A real man is moral.  A real man not only recognizes the importance of ethical life but is downright ethical in whatever aspect of his life is involved whether it is the personal or the social. He knows, for example, that it is wrong to take advantage of innocent women. He values women regardless of status or qualifications. Those who seduce or rape women are not real men--they have another "kingdom:"  the "kingdom genitalia". In this kingdom, only the genitals are paramount. The head and the heart are non-essentials, almost non-existent. This is the kingdom occupied by men who are amoral particularly in the aspect of love.

Before I close, in case you are one of those trying to be a real man or are in the process of becoming one, let me tell you this: it will be a long and difficult process, a long upward climb. It might take years. But it will be worth the climb and the time. It may entail getting rid of some parental domination-- overprotectiveness and extreme forms of dependency--that may impede your personal growth to be a man. It may mean loosening your grip from some "barkadas" (peers) who may have negative influences on you--the drug addicts, the habitual drinkers, the womanizers, and the happy-go-lucky. It may require learning to love and to appreciate yourself starting now: an unrepeated, special person. It may necessitate behavioral control to ward off combatant behavior and channeling your energy into some worthwhile pursuits--the Campus Ministries may need a chapel aide and the world could surely take another environmentalist. It may mean respecting women, being more gentle to them, and refraining from sexist remarks. It may require becoming more duty- and responsibility-centered: studying, fulfilling class requirements, helping parents in home-making are some of these. It may mean integrating prayer into your life and relating to God in more profound ways than one.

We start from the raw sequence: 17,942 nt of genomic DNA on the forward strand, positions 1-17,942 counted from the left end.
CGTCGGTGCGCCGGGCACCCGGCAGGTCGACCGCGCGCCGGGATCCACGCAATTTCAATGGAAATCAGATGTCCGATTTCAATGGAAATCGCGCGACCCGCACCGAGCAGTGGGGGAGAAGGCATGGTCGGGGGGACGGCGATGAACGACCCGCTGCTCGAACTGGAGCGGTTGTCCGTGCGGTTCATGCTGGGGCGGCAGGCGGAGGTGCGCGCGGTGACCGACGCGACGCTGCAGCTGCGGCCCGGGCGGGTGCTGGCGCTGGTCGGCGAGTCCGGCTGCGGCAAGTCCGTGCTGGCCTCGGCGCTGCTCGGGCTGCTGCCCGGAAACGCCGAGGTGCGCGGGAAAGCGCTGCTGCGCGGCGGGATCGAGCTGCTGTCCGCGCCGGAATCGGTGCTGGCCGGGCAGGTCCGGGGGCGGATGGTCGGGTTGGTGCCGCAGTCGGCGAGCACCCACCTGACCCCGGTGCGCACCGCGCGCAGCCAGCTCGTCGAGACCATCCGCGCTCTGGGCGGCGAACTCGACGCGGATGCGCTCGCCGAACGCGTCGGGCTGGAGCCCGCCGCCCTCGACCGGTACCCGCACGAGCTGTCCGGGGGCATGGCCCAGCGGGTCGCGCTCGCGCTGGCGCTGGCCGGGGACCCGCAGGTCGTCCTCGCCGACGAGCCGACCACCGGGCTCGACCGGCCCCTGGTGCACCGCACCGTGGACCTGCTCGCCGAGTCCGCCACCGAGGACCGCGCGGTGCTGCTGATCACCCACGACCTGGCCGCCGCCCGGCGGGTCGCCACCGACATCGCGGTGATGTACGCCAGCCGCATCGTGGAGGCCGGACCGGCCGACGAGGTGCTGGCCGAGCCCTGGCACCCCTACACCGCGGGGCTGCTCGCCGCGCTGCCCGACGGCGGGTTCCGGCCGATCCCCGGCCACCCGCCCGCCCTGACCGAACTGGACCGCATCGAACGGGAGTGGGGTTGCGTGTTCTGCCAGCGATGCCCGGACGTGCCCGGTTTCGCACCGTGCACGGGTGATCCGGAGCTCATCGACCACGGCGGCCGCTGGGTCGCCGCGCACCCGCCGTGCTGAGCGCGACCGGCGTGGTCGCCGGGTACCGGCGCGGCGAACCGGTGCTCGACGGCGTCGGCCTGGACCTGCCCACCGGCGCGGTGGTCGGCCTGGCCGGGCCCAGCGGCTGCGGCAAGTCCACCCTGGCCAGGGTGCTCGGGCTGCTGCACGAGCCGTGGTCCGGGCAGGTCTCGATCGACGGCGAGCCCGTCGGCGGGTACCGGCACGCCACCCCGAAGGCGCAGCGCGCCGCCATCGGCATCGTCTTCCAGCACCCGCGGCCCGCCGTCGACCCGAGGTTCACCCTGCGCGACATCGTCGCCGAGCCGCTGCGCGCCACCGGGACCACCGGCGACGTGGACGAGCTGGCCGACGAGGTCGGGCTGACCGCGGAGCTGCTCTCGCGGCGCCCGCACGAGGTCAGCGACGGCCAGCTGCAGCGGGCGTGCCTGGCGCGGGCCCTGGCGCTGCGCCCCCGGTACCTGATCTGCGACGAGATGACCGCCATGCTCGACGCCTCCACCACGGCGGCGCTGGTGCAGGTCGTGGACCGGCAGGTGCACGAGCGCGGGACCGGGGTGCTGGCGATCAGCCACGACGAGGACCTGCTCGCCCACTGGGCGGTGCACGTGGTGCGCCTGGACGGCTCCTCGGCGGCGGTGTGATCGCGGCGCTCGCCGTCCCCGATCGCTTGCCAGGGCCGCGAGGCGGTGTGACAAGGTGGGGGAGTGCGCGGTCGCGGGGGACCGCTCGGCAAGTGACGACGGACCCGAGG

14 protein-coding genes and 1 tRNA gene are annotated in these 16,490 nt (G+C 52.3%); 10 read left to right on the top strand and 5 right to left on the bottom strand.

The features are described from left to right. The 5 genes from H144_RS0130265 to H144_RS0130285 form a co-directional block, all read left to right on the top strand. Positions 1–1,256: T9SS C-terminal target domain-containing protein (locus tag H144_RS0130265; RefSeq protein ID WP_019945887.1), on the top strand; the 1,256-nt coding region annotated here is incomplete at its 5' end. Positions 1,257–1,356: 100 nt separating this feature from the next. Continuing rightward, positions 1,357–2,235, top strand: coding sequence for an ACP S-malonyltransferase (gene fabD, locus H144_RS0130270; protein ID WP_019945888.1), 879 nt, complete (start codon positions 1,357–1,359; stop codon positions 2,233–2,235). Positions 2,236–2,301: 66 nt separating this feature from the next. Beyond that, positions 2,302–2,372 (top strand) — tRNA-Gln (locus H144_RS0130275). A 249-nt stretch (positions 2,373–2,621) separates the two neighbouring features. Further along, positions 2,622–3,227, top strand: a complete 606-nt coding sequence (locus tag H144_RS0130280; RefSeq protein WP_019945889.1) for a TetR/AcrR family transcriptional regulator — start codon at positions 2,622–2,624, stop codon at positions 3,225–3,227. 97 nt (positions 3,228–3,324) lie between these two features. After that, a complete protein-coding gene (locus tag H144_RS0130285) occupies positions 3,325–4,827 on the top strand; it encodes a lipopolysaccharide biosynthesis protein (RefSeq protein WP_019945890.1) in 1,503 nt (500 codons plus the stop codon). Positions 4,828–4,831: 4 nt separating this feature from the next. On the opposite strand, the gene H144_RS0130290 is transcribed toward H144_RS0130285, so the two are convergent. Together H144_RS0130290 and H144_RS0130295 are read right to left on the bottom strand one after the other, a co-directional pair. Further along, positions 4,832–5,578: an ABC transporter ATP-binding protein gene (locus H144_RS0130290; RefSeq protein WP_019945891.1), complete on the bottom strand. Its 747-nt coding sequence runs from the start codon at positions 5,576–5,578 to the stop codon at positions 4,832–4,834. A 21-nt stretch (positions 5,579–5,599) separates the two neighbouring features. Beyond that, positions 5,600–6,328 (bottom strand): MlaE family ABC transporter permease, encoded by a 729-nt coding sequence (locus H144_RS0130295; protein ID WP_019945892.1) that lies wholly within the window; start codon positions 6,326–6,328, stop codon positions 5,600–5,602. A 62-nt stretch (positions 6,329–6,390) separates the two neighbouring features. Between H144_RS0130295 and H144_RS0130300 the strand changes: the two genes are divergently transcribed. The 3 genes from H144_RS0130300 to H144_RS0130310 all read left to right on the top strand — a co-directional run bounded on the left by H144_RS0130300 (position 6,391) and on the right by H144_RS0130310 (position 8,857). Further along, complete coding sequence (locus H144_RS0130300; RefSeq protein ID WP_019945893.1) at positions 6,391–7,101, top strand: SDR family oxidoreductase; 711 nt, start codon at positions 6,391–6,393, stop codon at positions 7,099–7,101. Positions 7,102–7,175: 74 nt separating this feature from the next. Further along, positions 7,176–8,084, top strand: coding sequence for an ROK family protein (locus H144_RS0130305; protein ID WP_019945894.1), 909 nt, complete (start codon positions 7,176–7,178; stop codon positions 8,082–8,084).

Others may write more on this topic but for now, I challenge the men in this campus to become real men. They need not wear fancy clothes and put on sophisticated manners.  They need not be avant garde or oozing with self-confidence. They need not look like Keanu Reeves and smell of Lagerfield perfume. It might not be easy to spot the real men.  But review this article, observe, befriend some men. If you can find one real man, bring him to me. He deserves, at the very least, a kiss!